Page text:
We drive to the humane society and collect Porter. He growls, he hisses, he cowers in the corner of my beloved Ford Ranger. But he’s ours. We’re taking him home.

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Home is a trailer. A trailer with smoking electrical outlets, tree trunks for a foundation, and an empty propane tank. The bedroom is barely large enough for a mattress. It’s a dump. A wonderful dump that costs $500/month.

I’ve been out of college for a year and am going nowhere. It feels good. Whale watch guide in the summer, Kennel Supervisor at the Gastineau Humane Society in the winter. There I met Porter, introduced him to Brittney, and watched her fall in love with him at first sight.

We carry our handful of possessions into the house. Laptops, cat, mattress, a couple bags of clothes. We eat Subway that night. I prop my laptop on a crate and low and behold, find someone’s unprotected internet connection. I should feel guilty about that. But I’m too excited to put on the Timberwolves game (they were playing the Blazers, they won) and wolf down a foot long Chicken Bacon Ranch.

Porter prowls the house as we eat. He walks into every room, sits, rises, and resumes his prowling. After an hour he walks over to us and looks into Brittney’s face with a mixture of suspicion and hope. They stare at each other and Brittney taps her knee. With a leap he lands on her lap and curls up.

Brittney looks at me with tears of gratitude. My heart swells and I look around this dump of a house perfectly content. It remains one of the most peaceful and happy moments of my life, for the simple reason that such simple things could bring such immense joy.

That moment has shaped me.

Whenever I begin to worry about money, or security, or the future, I think back to that night. And I remember that no amount of cash, no job and no amount of “success” will ever bring that sort of tranquility.

And so I look at the world, and I don’t understand. Every day I’m inundated with angry people. I read articles about people in positions of power with millions of dollars to their name. People that have achieved every possible definition of worldly success. Yet they are not satiated. They don’t seem happy. They appear petty and angry, defensive and apathetic. They display all the characteristics of the middle school bully desperate to cover up their own inefficiencies by belittling those around them.

I see people worth millions of dollars slurping at the glass of capitalism. Sucking up every dollar they can find like the Coke at the bottom of their glass. Will that extra drop unlock the key to happiness?

I see people get up every day and go to work at jobs they hate so they can buy things they don’t need. I see people buy what they call starter homes. When Brittney and I went to pick out her wedding ring the lady behind the counter referred to our choice as, “a nice starter ring.”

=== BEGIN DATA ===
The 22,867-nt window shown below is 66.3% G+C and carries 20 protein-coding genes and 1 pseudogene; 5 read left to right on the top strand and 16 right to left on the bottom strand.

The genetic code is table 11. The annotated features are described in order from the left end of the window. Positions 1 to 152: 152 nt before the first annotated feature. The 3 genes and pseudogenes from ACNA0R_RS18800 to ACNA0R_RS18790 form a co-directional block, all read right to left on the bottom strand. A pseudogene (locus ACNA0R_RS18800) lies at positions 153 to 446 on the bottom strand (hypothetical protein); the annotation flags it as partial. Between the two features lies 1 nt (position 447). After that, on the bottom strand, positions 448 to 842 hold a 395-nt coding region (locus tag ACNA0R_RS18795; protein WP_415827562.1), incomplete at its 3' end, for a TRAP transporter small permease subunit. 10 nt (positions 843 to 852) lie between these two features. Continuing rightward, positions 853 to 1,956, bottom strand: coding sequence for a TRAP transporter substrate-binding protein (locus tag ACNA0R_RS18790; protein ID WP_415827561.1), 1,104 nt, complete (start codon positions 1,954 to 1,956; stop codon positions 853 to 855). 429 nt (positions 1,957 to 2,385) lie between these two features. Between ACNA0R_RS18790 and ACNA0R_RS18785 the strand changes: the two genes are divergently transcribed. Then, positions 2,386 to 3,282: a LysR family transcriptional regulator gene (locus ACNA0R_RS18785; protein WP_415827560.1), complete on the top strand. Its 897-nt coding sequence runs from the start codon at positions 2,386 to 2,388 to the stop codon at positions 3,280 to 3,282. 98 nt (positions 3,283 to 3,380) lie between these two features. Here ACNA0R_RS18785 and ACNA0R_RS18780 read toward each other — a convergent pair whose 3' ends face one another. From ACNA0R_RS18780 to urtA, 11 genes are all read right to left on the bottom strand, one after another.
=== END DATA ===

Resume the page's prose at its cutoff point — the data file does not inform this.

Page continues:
I guess that makes me a starter husband.

I look at the world and I don’t understand. I don’t understand how people can kill each other for believing in a God they don’t. I don’t understand how people can be enraged over what bathroom a transexual uses or what gender a person wants to kiss. I don’t understand how people can use their precious few decades living in fear and making the lives of others miserable.

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There are rags to riches stories. At least by American standards they’re rags to riches. Riches of the wallet. Riches of the driveway where a brand new Ford pickup sits. Riches of the living room where a plasma screen TV sits. A Christian nation that has forgotten the story of Solomon. Cram whatever you want into your life, it will never be enough. Perhaps we think it’ll be easier to pursue happiness with a V8 engine.

I don’t understand, I have never understood, I’m done pretending to understand.

Last summer we walked into the Shabin. It’s not all that different from the trailer we walked into on Porter’s first night except the outlets don’t smoke.

We have no tape measure so we measure its square footage by laying head to foot. It’s two and a half David’s long by a Brittney and David wide. It’s not much. But it will keep us warm. It will give us the chance to learn how to build a home of our own. More importantly it will allow us to live as self-sufficiently as possible. Four acres can make a hell of a garden. Starter gardens. There’s something I can get behind.

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We step out of the Shabin and onto the small covered porch. A wind rustles through the Cottonwood Trees and the leaves whisper their affirmation. The nearest highway is 65 miles away, the airport is closed for the night, the only sound is the trees and Thrush. A Great Blue Heron flies over, its prehistoric cry fills the silence.

I feel as if I’ve unlocked some sort of magic. I wonder what creates this feeling in others. Maybe V8 engines and seven figure incomes can elicit such emotion, but I doubt it.

Maybe the key to happiness is not pursuing it but instead accepting it. Accepting that a foot long sub, a free internet connection, a rescue cat, and the love of your life is all you really need.